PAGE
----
Kindle Conniptions: How I Published My First E-Book
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how to format books for the Kindle. The meager scraps of information that are available from the Help section of Amazon’s Digital Text Platform, the site where authors and publishers submit books for the Kindle Store, are cryptic and poorly organized. Almost everything I now know about this subject, I learned from Kindle Formatting: The Complete Guide to Formatting Books for the Amazon Kindle, by Joshua Tallent.
Kindle Formatting is itself a $9.99 Kindle e-book, although you can also order a paperback for $19.95. It’s a worthwhile purchase either way, because it’s chock full of arcane little details that Amazon doesn’t tell you about and that you’d never figure out on your own.
For example, I learned from Mr. Tallent (a digital publishing consultant with a firm called eBook Architects) that the only format that really looks right once it’s converted to AZW—and the only one that gives you the control you need over the book’s final appearance and behavior—is plain old HTML. And the easiest way to create a Kindle-ready HTML file is to make sure that your initial Word file uses consistent styles for elements like body text and chapter headings.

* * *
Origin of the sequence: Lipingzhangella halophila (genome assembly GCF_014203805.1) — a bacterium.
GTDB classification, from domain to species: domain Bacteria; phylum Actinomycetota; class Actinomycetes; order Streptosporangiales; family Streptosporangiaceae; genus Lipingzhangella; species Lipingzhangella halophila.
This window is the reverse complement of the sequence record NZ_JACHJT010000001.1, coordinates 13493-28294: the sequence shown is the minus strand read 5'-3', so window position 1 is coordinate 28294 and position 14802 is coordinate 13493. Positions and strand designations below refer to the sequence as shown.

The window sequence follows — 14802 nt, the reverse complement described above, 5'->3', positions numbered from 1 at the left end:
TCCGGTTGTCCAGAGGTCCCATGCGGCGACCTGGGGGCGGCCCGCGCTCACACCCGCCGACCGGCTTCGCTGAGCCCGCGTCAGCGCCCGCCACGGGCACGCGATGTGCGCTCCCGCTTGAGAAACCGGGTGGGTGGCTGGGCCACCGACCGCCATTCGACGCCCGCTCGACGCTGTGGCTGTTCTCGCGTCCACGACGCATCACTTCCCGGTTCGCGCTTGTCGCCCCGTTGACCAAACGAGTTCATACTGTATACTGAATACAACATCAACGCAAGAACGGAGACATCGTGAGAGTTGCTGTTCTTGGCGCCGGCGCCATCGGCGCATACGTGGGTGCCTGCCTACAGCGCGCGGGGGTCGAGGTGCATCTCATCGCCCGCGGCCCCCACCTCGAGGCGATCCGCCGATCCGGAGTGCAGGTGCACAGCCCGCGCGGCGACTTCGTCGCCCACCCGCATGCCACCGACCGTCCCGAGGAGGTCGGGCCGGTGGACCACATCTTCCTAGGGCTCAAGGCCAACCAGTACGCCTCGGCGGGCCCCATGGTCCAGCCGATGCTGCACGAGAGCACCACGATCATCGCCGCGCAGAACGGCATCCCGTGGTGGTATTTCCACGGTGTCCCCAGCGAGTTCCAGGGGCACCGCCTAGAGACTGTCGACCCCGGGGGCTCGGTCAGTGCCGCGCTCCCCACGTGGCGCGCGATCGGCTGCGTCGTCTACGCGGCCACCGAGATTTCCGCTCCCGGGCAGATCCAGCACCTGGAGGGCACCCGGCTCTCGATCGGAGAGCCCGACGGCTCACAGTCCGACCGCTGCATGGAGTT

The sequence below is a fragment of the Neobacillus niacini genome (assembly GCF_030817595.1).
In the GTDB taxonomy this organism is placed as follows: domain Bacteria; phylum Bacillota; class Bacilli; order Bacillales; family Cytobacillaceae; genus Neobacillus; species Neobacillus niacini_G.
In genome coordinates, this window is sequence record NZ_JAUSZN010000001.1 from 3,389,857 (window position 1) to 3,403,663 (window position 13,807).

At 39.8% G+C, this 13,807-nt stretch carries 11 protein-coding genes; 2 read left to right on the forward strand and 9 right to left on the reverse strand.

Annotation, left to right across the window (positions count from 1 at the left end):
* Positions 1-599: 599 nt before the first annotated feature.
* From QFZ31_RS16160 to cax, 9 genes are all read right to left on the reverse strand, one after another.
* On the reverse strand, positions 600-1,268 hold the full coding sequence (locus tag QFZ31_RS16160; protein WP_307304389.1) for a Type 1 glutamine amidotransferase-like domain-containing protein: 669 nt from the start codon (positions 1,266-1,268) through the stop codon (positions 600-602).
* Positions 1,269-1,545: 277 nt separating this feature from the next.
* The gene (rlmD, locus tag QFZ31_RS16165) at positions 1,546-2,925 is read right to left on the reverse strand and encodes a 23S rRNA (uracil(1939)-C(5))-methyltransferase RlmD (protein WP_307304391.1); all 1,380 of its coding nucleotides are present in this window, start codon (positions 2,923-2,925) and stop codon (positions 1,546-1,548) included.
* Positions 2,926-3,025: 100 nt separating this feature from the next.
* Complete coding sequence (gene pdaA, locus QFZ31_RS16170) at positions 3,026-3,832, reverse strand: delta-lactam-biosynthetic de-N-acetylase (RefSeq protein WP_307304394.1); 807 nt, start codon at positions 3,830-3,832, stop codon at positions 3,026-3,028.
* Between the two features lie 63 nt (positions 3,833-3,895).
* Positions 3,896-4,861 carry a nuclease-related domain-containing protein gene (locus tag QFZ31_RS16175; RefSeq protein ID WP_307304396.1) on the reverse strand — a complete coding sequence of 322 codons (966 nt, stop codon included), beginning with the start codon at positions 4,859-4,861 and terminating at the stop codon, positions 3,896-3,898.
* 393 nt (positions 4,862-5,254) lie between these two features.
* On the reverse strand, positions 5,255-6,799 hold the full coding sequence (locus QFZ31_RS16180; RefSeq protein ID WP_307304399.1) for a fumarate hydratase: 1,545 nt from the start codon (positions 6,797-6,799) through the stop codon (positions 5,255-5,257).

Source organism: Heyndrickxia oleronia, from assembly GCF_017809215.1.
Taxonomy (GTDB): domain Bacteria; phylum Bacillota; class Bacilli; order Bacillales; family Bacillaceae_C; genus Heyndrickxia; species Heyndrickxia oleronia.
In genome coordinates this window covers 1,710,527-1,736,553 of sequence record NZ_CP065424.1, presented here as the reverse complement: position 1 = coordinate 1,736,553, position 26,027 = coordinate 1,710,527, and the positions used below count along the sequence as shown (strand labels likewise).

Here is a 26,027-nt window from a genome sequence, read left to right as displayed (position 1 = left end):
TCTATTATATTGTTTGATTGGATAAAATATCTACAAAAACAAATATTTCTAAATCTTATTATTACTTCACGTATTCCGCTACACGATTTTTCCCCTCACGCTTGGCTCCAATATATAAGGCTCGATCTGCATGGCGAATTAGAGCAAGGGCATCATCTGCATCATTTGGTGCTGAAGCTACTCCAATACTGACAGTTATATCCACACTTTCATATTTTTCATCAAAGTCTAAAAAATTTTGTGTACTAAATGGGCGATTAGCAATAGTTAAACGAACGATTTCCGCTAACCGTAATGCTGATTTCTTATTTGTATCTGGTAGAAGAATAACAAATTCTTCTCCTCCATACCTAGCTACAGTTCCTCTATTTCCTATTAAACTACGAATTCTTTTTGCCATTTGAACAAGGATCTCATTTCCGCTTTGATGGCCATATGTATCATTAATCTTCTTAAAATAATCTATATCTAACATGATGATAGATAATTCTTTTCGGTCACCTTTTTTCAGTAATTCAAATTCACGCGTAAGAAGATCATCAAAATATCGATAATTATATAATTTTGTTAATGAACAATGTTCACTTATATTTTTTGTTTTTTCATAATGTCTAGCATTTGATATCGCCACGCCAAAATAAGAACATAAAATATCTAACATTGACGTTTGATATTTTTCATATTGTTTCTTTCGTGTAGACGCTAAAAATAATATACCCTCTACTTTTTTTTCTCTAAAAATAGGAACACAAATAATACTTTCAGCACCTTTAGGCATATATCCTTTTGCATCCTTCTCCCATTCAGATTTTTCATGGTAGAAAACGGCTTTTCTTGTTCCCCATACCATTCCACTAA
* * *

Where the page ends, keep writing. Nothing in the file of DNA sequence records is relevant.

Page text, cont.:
Since I use Word all day every day, I had thought I understood the program. But Tallent’s book forced me to figure out previously ignored features such as the styles pallette, so that I could then spend a couple of hours going back through the book’s 80 chapters and making sure that every headline was in “Heading 1” style, every dateline was in “Heading 5” style, and so forth.
Once that was done, I could save the Word file as a Web page (being sure to click the option for “Save only display information”—another arcane but crucial detail) and be reasonably sure that the formatting would be consistent once the book was on a Kindle. The next step, however, was to use a text editor to go back and remove the unfathomable amount of cruft that Word leaves behind whenever it saves a file in HTML. This is pretty much a manual process, though decent text editors—I used one called TextWrangler—have global search-and-replace functions that can speed it up. I was able to complete this part of my e-book project while I was stuck on a plane and had nothing better to do. But it’s a good thing it was a 10-hour flight to Alaska, or I would never have finished.
Oh, did I mention niceties like a hyperlinked table of contents? If you want one of those in your e-book, it’s a good idea to create it in Word before you convert it to HTML. The best reason to make sure that all of your chapter headings are in the same style is that … Next Page »